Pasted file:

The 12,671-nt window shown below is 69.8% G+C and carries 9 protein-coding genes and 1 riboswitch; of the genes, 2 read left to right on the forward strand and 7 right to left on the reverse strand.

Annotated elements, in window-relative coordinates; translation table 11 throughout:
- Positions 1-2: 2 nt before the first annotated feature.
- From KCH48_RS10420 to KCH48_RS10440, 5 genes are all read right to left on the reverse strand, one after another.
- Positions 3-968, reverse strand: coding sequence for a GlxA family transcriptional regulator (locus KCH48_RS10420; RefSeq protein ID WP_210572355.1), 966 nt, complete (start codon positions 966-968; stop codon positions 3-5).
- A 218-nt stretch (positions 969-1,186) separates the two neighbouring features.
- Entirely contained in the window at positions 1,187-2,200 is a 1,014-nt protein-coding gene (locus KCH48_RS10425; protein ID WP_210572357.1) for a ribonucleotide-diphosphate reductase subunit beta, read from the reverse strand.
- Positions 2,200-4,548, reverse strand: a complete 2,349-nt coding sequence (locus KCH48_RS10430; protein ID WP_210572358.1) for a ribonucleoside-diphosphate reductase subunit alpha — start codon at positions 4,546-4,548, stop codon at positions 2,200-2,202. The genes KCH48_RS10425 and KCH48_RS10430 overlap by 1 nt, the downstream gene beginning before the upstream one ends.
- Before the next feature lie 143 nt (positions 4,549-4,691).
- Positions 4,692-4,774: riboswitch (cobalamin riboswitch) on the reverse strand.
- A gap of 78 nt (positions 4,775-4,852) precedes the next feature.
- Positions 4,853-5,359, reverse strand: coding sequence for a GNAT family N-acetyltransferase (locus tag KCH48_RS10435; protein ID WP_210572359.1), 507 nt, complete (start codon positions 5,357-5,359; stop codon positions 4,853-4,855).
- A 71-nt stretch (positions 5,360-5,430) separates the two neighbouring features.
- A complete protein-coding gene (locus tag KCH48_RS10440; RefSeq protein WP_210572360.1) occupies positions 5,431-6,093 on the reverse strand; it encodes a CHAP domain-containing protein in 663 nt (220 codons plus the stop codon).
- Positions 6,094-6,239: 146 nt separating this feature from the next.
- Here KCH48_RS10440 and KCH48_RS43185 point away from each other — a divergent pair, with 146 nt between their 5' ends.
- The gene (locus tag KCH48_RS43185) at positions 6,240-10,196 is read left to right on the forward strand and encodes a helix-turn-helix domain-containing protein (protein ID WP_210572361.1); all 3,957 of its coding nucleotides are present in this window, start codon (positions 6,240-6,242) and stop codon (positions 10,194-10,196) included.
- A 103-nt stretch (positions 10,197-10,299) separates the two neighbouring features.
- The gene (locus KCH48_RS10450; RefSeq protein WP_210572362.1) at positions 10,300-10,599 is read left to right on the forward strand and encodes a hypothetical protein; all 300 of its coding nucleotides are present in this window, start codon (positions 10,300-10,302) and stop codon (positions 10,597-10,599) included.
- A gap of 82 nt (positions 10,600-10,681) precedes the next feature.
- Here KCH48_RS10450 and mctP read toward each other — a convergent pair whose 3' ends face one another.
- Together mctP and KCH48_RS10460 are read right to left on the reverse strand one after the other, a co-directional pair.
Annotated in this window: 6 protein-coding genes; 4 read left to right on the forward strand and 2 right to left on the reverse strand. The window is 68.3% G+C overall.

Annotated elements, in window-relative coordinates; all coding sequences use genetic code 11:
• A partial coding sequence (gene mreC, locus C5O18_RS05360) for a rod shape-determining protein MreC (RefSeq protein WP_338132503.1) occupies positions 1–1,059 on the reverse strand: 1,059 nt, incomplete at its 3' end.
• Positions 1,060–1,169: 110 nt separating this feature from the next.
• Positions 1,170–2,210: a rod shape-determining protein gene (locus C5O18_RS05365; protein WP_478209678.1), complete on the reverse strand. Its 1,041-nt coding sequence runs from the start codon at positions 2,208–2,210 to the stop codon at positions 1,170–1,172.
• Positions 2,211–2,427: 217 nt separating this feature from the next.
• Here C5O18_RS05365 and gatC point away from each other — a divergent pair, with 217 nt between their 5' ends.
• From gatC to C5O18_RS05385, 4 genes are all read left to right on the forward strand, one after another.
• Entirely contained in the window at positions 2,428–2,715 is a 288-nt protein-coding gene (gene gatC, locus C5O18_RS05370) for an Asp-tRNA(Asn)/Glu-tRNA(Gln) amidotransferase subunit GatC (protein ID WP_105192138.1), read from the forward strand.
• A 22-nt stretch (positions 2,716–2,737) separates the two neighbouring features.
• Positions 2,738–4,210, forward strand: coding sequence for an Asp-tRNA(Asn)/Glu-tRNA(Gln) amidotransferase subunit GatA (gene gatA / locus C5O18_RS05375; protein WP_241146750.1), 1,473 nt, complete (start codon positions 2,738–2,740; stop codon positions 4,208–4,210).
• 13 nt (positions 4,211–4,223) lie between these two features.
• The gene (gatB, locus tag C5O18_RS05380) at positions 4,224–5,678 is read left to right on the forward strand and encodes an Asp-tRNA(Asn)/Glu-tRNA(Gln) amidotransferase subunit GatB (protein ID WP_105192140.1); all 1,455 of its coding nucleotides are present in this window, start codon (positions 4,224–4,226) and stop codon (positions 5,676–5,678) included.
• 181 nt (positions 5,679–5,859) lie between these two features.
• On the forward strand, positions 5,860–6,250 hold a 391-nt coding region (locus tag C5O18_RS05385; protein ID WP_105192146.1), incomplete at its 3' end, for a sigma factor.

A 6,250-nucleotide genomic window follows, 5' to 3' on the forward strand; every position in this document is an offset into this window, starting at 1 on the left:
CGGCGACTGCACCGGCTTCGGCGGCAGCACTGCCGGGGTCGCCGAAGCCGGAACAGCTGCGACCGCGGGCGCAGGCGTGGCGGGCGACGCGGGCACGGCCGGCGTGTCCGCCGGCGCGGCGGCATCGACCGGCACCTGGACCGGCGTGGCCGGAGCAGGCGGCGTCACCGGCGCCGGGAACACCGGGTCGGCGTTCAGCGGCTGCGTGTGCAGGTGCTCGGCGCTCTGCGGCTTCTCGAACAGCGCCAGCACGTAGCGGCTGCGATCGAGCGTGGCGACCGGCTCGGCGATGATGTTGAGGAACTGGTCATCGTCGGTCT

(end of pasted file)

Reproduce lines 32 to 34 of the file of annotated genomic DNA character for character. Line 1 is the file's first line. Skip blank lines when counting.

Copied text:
• A 22-nt stretch (positions 2,716–2,737) separates the two neighbouring features.
• Positions 2,738–4,210, forward strand: coding sequence for an Asp-tRNA(Asn)/Glu-tRNA(Gln) amidotransferase subunit GatA (gene gatA / locus C5O18_RS05375; protein WP_241146750.1), 1,473 nt, complete (start codon positions 2,738–2,740; stop codon positions 4,208–4,210).
• 13 nt (positions 4,211–4,223) lie between these two features.